This article was published by The Energy Mix on Dec. 28, 2023.
Falling prices of critical minerals will lead to a 40 per cent drop in the cost of batteries for electric vehicles by 2025, with big implications for the pace of global EV adoption, Goldman Sachs Research reported in November.
“The reduction in battery costs could lead to more competitive EV pricing, more extensive consumer adoption, and further growth in the total addressable markets for EVs and batteries,” Nikhil Bhandari, co-head of Goldman Sachs Research’s Asia-Pacific natural resources and clean energy research team, said in the report.
Battery pack prices are expected to drop an average of 11 per cent each year from 2023 to 2030. By 2025, the EV market could achieve cost parity with internal combustion engine (ICE) vehicles, the team found—without subsidies.
Analysts estimate that nearly half the decline will come from falling prices of EV raw materials such as lithium, nickel, and cobalt. Earlier this year, the firm had predicted the battery metal price drop as more mines come online and EV sales decline in China. Other contributing factors include new battery technologies that could be commercialized this decade to fortify value chains and simplify manufacturing processes.
Goldman Sachs Research says battery prices are expected to fall to $99 per kilowatt hour of storage capacity by 2025, a 40 per cent decrease from 2022. It’s a faster pace than they expected, with an earlier forecast showing the decline to be nearer 33 per cent.
Global EV penetration has been starting to retreat from recent highs, as governments in Europe and China cut back on subsidies, the researchers note. But reaching price parity with internal combustion vehicles will open the next chapter in the EV transition. “Our analysts see the EV market transitioning to a new phase that is more heavily influenced by consumer adoption than government largesse.”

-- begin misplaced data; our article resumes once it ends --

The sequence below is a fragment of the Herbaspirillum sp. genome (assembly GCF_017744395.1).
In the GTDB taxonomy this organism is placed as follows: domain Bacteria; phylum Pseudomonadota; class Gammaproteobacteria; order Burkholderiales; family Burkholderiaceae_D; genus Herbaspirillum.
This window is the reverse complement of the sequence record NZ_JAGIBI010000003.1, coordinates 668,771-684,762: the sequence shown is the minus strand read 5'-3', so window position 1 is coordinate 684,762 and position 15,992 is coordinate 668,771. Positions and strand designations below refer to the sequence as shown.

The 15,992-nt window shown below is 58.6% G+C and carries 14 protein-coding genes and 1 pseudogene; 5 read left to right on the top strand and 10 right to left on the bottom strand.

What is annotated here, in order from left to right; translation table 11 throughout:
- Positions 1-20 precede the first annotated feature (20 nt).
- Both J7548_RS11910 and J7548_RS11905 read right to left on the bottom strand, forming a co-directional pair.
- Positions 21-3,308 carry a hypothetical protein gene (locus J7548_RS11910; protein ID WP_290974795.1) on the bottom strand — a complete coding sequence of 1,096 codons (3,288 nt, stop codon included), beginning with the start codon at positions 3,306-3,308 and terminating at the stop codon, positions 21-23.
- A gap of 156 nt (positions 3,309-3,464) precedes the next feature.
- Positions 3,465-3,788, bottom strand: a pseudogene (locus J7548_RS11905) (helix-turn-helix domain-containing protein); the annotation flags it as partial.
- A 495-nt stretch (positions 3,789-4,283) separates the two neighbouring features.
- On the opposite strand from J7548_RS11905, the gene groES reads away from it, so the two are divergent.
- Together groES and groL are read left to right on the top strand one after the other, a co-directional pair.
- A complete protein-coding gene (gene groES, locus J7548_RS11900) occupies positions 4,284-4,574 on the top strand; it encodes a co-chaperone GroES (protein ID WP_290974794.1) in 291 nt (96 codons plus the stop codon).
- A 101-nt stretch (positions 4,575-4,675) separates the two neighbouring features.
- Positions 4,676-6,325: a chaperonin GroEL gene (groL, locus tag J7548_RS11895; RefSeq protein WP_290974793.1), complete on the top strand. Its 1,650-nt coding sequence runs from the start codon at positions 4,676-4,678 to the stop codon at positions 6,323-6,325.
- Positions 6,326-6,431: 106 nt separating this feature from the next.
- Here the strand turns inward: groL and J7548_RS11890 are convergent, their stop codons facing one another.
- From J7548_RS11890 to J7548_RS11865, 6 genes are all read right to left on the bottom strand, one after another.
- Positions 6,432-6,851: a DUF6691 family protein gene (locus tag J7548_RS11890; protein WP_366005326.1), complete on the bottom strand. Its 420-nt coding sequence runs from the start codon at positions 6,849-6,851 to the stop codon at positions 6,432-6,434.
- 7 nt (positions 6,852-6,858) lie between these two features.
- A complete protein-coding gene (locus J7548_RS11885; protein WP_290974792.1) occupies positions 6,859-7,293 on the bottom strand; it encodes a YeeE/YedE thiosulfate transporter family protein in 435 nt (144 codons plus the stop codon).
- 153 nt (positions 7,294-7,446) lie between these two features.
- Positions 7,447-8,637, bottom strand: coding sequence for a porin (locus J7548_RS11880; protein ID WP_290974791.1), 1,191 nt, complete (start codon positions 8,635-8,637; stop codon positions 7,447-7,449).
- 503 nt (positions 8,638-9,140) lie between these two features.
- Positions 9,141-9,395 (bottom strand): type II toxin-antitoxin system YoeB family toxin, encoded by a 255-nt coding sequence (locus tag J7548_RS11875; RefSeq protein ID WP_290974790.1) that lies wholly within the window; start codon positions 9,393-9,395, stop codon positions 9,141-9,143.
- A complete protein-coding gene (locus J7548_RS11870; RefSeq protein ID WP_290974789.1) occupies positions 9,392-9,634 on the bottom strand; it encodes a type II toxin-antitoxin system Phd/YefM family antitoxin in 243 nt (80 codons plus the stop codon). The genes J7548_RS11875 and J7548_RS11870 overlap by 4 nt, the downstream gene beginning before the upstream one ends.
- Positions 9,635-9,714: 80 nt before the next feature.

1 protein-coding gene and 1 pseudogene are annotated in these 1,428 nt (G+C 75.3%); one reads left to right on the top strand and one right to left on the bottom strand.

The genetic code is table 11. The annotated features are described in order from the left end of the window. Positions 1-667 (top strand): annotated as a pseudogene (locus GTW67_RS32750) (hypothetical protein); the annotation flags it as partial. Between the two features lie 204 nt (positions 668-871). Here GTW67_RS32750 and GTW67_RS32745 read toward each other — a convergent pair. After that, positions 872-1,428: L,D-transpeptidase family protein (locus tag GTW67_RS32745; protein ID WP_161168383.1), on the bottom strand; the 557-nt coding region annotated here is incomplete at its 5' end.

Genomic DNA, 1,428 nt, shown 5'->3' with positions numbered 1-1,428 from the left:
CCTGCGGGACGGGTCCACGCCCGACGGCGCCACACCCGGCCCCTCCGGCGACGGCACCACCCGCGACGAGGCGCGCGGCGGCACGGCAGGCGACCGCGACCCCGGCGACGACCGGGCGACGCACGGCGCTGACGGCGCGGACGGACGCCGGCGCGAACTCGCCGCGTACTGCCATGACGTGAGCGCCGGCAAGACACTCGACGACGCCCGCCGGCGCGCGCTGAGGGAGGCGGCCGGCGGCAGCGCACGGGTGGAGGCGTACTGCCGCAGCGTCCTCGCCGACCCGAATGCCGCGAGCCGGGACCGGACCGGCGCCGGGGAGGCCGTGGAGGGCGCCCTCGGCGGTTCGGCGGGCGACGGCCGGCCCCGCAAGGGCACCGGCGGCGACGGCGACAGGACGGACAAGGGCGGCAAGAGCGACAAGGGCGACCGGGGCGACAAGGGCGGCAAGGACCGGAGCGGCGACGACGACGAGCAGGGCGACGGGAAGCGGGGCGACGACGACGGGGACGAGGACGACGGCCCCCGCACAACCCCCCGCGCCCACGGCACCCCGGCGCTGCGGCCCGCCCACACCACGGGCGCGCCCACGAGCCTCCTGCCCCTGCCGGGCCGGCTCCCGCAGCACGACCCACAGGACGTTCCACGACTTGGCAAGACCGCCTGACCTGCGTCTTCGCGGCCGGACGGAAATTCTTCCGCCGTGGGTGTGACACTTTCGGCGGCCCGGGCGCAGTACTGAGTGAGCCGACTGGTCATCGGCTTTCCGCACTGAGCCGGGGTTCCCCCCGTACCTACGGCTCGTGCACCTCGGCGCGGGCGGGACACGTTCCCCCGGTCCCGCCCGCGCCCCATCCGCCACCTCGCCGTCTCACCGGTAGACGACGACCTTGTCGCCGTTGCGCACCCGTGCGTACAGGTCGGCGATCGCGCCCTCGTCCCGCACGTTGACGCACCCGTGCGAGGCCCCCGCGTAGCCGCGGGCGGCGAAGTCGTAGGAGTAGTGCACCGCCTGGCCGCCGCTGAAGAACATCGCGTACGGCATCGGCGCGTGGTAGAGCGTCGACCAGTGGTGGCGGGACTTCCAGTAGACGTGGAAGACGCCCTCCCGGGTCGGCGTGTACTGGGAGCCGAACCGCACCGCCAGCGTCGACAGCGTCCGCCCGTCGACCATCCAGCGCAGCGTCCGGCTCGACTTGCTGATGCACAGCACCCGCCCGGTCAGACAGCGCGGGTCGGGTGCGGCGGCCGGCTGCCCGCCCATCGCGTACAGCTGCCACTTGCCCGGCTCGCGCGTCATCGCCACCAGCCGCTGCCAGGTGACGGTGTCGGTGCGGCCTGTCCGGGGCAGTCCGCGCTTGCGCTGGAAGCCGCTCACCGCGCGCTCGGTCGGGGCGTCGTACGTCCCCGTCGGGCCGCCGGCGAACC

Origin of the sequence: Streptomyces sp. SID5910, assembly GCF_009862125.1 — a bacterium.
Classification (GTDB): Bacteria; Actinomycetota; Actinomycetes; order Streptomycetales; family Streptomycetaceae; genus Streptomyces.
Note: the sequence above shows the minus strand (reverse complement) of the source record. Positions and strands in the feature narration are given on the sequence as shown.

In Goldman’s base estimate, global EV penetration jumps from 2 per cent in 2020 to 17 per cent in 2025, 35 per cent in 2030, and 63 per cent in 2040. In another “hyper-adoption” scenario, EVs account for 21 per cent of total global vehicle sales by 2025, 47 per cent by 2030, and 86 per cent by 2040.
“We believe the EV market in China could be the closest to a consumer-led EV adoption phase,” Bhandari said. China’s EVs are more competitively priced than their counterparts Europe and the U.S. “While EV sales there have been subsidized by Chinese EV producers, which are selling EVs at a loss, Goldman Sachs Research expects this to eventually change in around the middle of the decade, when battery price declines and a scale-up in EV sales volumes lead to a significant reduction in EV costs,” the report declares.
Achieving competitive prices for EVs is critical to amping up the EV transition, said speakers at a recent panel on regulating zero-emission vehicles, hosted by the Canadian Climate Institute. But contrasting perspectives arose on whether that shift in Canada would be better facilitated by more regulation or less of it.
Transport Canada’s mandate—that all new light-duty cars and passenger trucks sales be zero-emission by 2035—has a negative effect on industrial competitiveness and would keep prices high, said Brian Kingston, president and CEO of the Canadian Vehicle Manufacturers Association. A better policy would be to encourage greater consumer demand by expanding charging infrastructure and offering incentives.
But Joanna Kyriazis, director of public affairs at Clean Energy Canada, suggested the mandate will help make Canada’s auto market more competitive for global investments, which will be key to expanding the country’s battery supply chains.